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July 15, 2007

Senate Partisan Rankings

by Nicholas Beaudrot of Electoral Math

At last! Voteview has posted DW-NOMINATE scores for the 110th Senate. These rankings are a good approximation of how often Senators agree or disagree. So what happened with the six freshmen takeovers? On the DW-Nominate scale, a rank of 1 is "most liberal"; a rank of 100 is "most conservative". More properly, a rank of 1 means "least likely to agree with the Senator ranked 100", but liberal/conservative is a semi-reasonable approximation. I compared the new members' NOMINATE scores with the scores from the 108th Congress, before the incumbents shifted towards the center in the hopes of winning re-election.

State108th SenatorRank110th SenatorRank
PA Santorum 93 Casey, Jr. 10
RI Chafee 49 Whitehouse 4
OH DeWine 54 Brown 14
MO Talent 68 McCaskill 44
VA Allen 79 Webb 39
MT Burns 83 Tester 45

The surprises in the bunch, for me, are Bob Casey, Jr., who I was lead to believe would be essentially a blue dog: socially conservative and afraid of any tax increase; and Jon Tester, who I thought would be more of a bombthrower that would get credit with his constituents for making a tough stand, a sort of Western Paul Wellstone with a somewhat less liberal voting record. I also thought economic populism would be a good sell in Montana. But Tester doesn't seem to be straying very far from Max Baucus.

For the curious, Obama is in a tie for 7th; Clinton, an eight-way tie for 16th; Biden, a four-way tie for 29th; Dodd, 2nd; and Joe Lieberman, a four-way tie for 9th (!).

July 15, 2007 | Permalink

Comments

Nice work, Nicholas!

As much as it is nice to see that the Senate has shifted some to the left, even nicer is....

Not having to see Santorum, DeWIne, (no Talent), Allen and (mind)Burns in the papers with US Senator as their ID.

Now if we could just get another 6-12 more like them pasturized (so coin a usage), maybe the Senate would act like something closer to the "world's greatest deliberative body' they claim to be.

Posted by: JimPortlandOR | Jul 15, 2007 6:31:53 PM

That is indeed nice work, Nicholas.

"As much as it is nice to see that the Senate has shifted some to the left, even nicer is...."

...Having the majority and getting to run committees and the Senate calendar.

Posted by: Petey | Jul 15, 2007 6:44:35 PM

No Democrat with a lower rank than a Republican. Interesting about Obama--very high rank, especially considering his reputation in the blogosphere.

Posted by: Sanpete | Jul 15, 2007 6:47:55 PM

The way I see it is that in every single case, it's a lot of improvement over the Republican that held that seat and astronomical improvement in the case of Casey, Whitehouse and Brown.

I don't care how any one slices it, these guys are all way better, not just politically than their predecessors, but morally too.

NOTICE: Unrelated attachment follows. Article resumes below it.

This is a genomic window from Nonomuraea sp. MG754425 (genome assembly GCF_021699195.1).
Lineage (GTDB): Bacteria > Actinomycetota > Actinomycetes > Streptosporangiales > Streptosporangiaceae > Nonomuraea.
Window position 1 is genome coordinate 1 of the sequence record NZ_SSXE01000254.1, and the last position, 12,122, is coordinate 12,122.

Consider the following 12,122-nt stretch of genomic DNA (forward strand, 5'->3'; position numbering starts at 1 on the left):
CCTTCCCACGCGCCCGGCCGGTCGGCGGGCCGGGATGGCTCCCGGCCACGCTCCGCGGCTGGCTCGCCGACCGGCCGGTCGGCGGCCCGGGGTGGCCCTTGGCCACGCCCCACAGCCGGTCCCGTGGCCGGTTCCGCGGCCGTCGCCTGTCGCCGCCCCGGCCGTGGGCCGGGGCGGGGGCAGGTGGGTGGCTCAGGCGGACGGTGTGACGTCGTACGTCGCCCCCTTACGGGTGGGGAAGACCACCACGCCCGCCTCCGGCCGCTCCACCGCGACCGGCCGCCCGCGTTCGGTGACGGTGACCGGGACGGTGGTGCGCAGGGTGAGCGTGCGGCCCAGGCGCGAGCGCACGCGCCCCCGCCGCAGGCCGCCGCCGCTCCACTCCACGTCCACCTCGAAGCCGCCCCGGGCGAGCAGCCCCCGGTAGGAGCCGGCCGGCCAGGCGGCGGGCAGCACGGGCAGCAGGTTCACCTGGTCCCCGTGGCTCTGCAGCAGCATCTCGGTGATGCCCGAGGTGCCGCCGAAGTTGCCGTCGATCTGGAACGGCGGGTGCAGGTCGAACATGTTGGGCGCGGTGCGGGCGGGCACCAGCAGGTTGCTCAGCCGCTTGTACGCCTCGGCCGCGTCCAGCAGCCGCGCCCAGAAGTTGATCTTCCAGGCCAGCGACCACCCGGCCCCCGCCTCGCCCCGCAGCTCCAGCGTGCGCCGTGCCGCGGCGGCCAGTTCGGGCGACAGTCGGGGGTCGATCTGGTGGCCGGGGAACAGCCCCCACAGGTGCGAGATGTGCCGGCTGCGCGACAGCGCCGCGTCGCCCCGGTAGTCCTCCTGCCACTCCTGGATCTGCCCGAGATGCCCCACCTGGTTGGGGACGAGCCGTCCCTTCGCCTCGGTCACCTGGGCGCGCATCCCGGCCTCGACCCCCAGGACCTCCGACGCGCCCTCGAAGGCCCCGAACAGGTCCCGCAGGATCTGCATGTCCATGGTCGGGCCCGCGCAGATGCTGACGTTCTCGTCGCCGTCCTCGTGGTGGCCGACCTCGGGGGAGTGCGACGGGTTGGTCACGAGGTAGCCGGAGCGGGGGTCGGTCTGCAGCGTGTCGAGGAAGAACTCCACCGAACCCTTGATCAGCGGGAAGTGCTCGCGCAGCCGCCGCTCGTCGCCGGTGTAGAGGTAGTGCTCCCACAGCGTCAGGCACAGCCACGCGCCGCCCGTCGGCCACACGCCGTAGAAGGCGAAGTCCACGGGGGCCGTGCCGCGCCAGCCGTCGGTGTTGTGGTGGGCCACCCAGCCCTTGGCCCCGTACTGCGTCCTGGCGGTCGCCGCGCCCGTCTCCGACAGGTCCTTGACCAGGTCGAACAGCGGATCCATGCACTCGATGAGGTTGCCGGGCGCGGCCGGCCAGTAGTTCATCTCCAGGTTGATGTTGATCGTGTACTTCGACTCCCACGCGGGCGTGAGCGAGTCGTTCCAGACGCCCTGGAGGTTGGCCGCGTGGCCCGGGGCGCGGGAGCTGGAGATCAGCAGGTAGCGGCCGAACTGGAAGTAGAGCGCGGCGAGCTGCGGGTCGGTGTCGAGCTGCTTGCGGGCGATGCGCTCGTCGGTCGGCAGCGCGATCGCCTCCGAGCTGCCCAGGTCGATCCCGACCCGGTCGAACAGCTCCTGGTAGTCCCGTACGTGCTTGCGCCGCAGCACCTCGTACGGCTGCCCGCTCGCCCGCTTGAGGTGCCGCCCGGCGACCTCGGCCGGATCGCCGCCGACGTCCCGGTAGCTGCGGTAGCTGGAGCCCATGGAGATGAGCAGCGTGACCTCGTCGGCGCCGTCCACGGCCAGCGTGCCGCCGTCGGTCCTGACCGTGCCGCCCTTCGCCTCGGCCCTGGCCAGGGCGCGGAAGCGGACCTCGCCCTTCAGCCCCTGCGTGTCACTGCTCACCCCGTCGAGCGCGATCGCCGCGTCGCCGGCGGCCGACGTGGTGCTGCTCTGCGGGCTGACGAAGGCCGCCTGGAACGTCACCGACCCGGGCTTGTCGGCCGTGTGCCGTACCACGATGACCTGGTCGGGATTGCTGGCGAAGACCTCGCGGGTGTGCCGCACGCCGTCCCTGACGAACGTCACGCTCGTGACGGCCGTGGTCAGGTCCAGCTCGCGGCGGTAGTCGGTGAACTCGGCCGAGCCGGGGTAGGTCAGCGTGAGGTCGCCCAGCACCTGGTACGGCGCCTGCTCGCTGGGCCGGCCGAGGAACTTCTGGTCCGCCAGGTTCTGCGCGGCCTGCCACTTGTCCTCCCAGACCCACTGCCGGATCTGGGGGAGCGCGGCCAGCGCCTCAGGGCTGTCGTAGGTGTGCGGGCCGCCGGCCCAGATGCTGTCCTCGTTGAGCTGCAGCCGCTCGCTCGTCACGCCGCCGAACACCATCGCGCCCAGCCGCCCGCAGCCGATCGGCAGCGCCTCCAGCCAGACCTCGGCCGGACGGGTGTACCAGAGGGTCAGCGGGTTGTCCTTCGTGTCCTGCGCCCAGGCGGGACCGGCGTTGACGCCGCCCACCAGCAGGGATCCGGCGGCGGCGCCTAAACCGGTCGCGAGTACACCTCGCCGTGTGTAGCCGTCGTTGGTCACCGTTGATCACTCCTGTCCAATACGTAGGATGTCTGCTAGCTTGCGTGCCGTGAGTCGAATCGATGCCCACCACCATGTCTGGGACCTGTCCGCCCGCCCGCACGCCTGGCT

Posted by: david in norcal | Jul 15, 2007 7:47:05 PM

I didn't see the moral rankings. Where did you find those?

Posted by: Sanpete | Jul 15, 2007 8:21:50 PM

It should be noted that "people-powered" candidates did not fare particularly well on this measure compared to "establishment" candidates.

Posted by: Patrick | Jul 15, 2007 8:23:10 PM

in every single case, it's a lot of improvement over the Republican that held that seat

Specifically:
Talent to McCaskill: a 24-point shift, from a middle-of-the right R to a rightish D
Burns to Tester: a 38-point shift from hard-right R to rightish D
Allen to Webb: 40 point shift, from a righty R to a middle D
DeWine to Brown: 40 point shift, from a a middle R to a left D
Chafee to Whitehouse: 40 point shift, from leftmost R to nearly-leftmost D
Santorum to Casey: a staggering 83 point shift, from nearly rightmost R to a left D

Interesting stuff - I saw a similar rank order for the House, in which the biggest shift was from Bonilla to Ciro Rodriguez.

Posted by: SDM | Jul 15, 2007 8:46:57 PM

I didn't see the moral rankings. Where did you find those?

Exactly. Political beliefs and votes have no moral significance or consequence whatsoever.

Posted by: Tyro | Jul 15, 2007 10:27:02 PM

Ah, the old "we're the moral ones because we believe the right things!" approach? I find that, along with claiming to be part of the reality-based community, to typically be more arrogance than fact, in reality. I suspect david had something more in mind, since he distinguished the political from the moral.

Posted by: Sanpete | Jul 15, 2007 10:43:18 PM

Are the same issues under consideration in these two Congresses?

Posted by: otto | Jul 15, 2007 10:55:11 PM

Ah, the old "we're the moral ones because we believe the right things!" approach?

Hm. This is a bit of a philosophical issue-- certainly holding more moral beliefs does reflect a desire to be a more moral human being. But, truthfully, I do regard political participation as an expression of moral beliefs. If one can't take a moral stand against torture in your political life, what is the point of morals, anyway? If my political beliefs weren't the more moral ones, I would have other political beliefs. No one supports torture from a "it's more moral" position, in the traditional sense. They simply believe it should be allowed because it's what strong people do in such a situation. So, yeah, you can say opposition to torture is the more moral stance, and the loss of congressmen supporting it provide a net moral gain to the legislative branch.